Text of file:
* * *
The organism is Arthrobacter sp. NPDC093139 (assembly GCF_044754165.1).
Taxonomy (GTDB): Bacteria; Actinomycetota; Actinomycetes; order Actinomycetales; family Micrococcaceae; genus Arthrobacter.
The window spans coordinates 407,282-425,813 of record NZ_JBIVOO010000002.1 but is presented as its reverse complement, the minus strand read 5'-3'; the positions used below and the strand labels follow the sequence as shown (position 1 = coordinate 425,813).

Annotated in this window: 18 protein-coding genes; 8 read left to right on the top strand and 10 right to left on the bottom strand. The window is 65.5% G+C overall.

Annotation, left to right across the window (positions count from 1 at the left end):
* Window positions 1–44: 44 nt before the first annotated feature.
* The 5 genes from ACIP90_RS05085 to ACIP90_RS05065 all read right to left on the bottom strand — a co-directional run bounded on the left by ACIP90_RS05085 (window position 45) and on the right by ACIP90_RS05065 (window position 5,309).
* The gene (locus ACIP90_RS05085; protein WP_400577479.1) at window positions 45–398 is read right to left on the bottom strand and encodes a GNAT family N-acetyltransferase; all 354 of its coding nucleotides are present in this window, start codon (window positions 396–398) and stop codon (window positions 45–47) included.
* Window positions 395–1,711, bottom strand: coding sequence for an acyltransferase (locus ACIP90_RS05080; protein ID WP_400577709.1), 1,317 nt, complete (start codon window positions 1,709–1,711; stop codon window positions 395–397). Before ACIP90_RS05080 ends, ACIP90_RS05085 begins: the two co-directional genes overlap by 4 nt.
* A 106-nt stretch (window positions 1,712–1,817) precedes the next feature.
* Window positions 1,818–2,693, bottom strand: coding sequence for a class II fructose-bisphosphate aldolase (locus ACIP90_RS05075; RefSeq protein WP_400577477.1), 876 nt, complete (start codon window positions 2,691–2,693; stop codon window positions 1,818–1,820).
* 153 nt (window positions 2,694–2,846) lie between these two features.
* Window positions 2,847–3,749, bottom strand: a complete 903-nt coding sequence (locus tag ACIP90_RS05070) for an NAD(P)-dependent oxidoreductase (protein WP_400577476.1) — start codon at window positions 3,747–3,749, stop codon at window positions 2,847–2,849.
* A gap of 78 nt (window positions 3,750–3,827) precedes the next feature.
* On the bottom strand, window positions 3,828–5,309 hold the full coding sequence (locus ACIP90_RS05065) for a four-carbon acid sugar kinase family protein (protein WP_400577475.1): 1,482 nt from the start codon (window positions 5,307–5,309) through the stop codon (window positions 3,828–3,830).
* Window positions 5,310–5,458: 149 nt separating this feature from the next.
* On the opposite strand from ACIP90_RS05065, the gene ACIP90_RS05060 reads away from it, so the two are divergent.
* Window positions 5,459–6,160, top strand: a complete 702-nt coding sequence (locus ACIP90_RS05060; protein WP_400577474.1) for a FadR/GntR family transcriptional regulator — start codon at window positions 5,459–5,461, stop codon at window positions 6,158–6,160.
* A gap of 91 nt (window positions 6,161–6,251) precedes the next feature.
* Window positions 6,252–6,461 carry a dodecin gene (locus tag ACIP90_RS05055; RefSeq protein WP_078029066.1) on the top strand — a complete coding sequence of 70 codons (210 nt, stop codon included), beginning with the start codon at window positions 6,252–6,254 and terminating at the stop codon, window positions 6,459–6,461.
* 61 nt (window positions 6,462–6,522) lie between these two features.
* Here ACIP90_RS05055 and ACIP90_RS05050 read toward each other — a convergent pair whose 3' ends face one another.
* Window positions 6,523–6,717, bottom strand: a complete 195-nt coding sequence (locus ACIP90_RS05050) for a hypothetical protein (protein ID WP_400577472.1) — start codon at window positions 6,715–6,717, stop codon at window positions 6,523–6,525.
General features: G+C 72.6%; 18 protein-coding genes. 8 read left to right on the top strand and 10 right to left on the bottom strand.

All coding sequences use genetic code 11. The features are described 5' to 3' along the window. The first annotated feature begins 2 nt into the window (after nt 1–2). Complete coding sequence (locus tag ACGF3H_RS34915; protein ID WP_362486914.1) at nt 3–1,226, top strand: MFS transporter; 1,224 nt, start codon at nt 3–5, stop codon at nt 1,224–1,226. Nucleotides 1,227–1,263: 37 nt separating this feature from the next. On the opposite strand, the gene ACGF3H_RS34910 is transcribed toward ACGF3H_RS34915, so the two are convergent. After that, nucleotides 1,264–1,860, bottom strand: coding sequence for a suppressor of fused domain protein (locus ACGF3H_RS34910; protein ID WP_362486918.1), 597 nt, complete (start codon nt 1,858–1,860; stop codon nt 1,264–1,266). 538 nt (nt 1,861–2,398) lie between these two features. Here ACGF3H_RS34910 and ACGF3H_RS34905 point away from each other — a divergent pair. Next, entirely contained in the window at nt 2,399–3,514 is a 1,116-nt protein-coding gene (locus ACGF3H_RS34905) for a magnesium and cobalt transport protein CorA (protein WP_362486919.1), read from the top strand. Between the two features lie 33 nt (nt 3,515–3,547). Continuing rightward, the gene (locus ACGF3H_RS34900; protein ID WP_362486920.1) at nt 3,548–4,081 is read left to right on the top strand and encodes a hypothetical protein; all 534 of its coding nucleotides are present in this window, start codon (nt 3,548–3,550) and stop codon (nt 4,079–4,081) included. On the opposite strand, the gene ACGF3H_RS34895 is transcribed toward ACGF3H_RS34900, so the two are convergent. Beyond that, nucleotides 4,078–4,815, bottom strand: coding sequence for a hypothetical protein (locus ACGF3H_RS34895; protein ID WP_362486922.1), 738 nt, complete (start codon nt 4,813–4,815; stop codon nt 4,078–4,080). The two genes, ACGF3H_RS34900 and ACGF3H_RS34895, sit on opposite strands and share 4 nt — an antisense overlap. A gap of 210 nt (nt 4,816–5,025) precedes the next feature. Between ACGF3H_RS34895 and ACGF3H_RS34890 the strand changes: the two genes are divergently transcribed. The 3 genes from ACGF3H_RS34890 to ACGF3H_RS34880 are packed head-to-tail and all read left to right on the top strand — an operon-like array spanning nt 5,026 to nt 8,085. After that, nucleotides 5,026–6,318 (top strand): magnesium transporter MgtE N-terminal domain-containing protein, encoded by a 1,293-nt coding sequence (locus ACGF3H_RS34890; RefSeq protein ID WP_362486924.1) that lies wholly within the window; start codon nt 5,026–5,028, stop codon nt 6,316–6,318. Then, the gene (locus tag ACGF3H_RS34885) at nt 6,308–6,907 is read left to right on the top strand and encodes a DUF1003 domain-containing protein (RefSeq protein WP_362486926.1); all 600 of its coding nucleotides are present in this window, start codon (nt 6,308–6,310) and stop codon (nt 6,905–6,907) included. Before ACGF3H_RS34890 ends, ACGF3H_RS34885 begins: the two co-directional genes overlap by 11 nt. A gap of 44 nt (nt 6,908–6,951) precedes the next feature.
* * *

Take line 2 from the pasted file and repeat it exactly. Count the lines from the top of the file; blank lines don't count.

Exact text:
Taxonomy (GTDB): Bacteria; Actinomycetota; Actinomycetes; order Actinomycetales; family Micrococcaceae; genus Arthrobacter.